Students should [...] be demanding that universities put the huge sums of money they will save from not paying staff during the strike into student-facing activities.

And Jake Butler, Save the Student's money expert, said:

In 2018, for example, 575,000 teaching hours were lost to strikes, hitting students hard in lost fees, disruption to grades, and stress.

Given the £9,250 a year fees and amount of pressure there is on students to perform well at university, it's more than reasonable to make a claim.

The University of Kent is one example of a uni that's paid students compensation over the strikes. They've previously offered up to £75 as a goodwill gesture to students who were impacted by the industrial action.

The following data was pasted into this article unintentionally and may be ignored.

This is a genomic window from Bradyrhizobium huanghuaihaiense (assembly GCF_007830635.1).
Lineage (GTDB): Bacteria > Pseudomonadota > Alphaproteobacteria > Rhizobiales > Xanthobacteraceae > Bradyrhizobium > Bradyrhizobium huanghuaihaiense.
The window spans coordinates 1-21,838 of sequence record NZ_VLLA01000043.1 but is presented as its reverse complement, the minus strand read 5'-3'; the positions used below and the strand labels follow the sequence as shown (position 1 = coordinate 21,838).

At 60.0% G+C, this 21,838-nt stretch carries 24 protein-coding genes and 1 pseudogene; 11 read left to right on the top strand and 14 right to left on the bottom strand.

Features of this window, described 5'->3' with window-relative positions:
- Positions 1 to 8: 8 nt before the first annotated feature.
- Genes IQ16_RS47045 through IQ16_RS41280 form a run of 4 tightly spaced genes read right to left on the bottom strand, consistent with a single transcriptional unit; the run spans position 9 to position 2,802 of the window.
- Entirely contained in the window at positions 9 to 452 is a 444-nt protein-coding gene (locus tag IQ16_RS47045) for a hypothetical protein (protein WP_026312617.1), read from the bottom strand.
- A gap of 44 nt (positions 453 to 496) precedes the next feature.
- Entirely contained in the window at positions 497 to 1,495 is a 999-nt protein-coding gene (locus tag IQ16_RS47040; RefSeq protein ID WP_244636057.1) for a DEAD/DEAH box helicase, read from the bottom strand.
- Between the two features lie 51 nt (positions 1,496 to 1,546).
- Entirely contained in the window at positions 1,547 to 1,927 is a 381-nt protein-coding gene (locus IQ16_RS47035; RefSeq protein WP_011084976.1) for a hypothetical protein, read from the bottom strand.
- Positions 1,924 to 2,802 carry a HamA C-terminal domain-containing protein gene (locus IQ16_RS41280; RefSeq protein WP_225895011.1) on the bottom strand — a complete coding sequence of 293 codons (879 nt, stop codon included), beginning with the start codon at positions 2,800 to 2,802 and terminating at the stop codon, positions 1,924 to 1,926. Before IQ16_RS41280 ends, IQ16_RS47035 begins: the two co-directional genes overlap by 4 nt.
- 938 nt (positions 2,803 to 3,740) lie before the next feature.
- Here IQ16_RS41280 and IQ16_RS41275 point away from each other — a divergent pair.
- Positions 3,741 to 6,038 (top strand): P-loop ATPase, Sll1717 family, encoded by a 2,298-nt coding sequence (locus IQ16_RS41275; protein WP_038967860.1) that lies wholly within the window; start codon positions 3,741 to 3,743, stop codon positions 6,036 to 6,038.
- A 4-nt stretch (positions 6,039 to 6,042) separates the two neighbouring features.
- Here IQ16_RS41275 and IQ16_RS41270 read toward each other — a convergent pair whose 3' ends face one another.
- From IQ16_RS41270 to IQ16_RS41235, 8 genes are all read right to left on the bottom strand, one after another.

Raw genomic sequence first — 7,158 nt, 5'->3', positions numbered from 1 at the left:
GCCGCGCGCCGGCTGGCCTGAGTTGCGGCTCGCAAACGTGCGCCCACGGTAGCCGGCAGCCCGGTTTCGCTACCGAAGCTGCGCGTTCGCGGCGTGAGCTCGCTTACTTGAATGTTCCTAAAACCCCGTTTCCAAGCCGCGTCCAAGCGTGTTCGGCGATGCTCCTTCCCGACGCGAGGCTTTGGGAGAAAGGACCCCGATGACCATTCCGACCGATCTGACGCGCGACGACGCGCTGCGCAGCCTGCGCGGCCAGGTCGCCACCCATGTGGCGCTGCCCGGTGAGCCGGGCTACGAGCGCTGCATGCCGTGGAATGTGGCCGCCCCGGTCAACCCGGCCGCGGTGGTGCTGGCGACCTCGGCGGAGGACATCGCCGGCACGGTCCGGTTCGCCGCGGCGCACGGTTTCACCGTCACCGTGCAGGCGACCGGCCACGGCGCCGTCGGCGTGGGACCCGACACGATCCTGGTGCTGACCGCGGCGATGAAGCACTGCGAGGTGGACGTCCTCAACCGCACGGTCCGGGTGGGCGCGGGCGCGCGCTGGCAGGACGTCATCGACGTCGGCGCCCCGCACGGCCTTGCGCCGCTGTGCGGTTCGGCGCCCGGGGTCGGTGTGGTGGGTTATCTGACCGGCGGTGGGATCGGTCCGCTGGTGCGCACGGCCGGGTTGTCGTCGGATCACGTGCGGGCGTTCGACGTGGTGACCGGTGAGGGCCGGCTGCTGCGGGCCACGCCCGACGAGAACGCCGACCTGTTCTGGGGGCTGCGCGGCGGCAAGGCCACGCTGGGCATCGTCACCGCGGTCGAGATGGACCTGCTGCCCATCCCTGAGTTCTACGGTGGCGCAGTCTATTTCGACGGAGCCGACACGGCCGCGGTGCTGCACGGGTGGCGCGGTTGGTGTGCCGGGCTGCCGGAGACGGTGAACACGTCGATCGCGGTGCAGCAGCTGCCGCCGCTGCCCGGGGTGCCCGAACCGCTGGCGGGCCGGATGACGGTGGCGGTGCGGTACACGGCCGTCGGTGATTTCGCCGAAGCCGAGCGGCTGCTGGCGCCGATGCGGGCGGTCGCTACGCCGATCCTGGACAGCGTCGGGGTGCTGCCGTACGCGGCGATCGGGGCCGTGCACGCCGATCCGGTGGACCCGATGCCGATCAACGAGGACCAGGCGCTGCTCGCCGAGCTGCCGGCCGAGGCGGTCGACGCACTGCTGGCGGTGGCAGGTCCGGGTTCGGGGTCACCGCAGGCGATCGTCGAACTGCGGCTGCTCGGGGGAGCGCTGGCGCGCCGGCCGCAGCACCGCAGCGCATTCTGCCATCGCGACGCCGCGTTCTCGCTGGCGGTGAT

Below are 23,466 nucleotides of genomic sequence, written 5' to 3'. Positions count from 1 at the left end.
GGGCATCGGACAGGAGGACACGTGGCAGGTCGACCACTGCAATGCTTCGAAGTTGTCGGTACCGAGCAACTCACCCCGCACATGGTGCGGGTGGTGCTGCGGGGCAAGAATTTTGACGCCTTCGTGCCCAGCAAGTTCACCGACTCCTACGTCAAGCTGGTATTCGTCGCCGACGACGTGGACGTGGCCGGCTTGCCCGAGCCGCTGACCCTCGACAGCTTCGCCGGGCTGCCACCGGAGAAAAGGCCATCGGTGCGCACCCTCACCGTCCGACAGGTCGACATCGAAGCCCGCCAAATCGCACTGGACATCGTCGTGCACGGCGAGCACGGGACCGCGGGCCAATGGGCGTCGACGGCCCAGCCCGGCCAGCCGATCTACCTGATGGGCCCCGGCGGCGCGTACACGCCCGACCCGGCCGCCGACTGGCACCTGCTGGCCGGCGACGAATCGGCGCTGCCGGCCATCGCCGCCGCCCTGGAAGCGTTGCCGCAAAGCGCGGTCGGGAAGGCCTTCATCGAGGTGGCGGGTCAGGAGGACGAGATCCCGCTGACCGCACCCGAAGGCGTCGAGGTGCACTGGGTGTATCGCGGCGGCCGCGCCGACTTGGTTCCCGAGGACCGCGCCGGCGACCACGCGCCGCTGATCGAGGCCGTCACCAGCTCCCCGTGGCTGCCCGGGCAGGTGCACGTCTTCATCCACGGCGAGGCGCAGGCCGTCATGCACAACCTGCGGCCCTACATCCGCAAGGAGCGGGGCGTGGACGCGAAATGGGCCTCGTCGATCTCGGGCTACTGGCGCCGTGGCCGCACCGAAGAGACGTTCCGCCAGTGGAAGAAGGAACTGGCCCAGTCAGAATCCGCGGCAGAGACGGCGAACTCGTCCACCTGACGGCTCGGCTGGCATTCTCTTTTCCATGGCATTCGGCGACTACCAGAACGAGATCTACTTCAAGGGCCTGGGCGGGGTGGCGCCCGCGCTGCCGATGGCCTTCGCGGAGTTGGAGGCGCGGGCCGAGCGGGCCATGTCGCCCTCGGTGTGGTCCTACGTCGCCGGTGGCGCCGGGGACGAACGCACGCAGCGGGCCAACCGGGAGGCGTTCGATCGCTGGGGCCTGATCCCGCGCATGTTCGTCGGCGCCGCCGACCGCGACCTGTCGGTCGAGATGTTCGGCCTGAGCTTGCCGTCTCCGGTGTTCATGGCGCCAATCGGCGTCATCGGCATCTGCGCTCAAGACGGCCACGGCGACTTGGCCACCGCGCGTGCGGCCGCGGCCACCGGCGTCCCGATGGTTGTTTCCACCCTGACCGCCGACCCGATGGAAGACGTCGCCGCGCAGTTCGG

And, according to a report by The Independent in 2020, King's College London had refunded a total of over £640,000 to more than 500 students, with the amounts paid to individuals ranging from £122 to £4,500.

In comparison, the same report said that University College London (UCL) had only paid out around £6,000 between eight students after they'd complained.

If your university refuses to offer you compensation (or offers you less than you think is fair), you have the option of taking the complaint further. The organisation you'd approach next would depend on whereabouts in the UK you're studying.

Wondering what the strikes are really costing you? Find out how much your degree costs per hour with our calculator.

Ombudsmen for student complaints

If you're in England or Wales and you want to take your complaint beyond the university, you could approach the Office of the Independent Adjudicator for Higher Education (OIA).

In Scotland, you can take complaints to the Scottish Public Services Ombudsman (SPSO).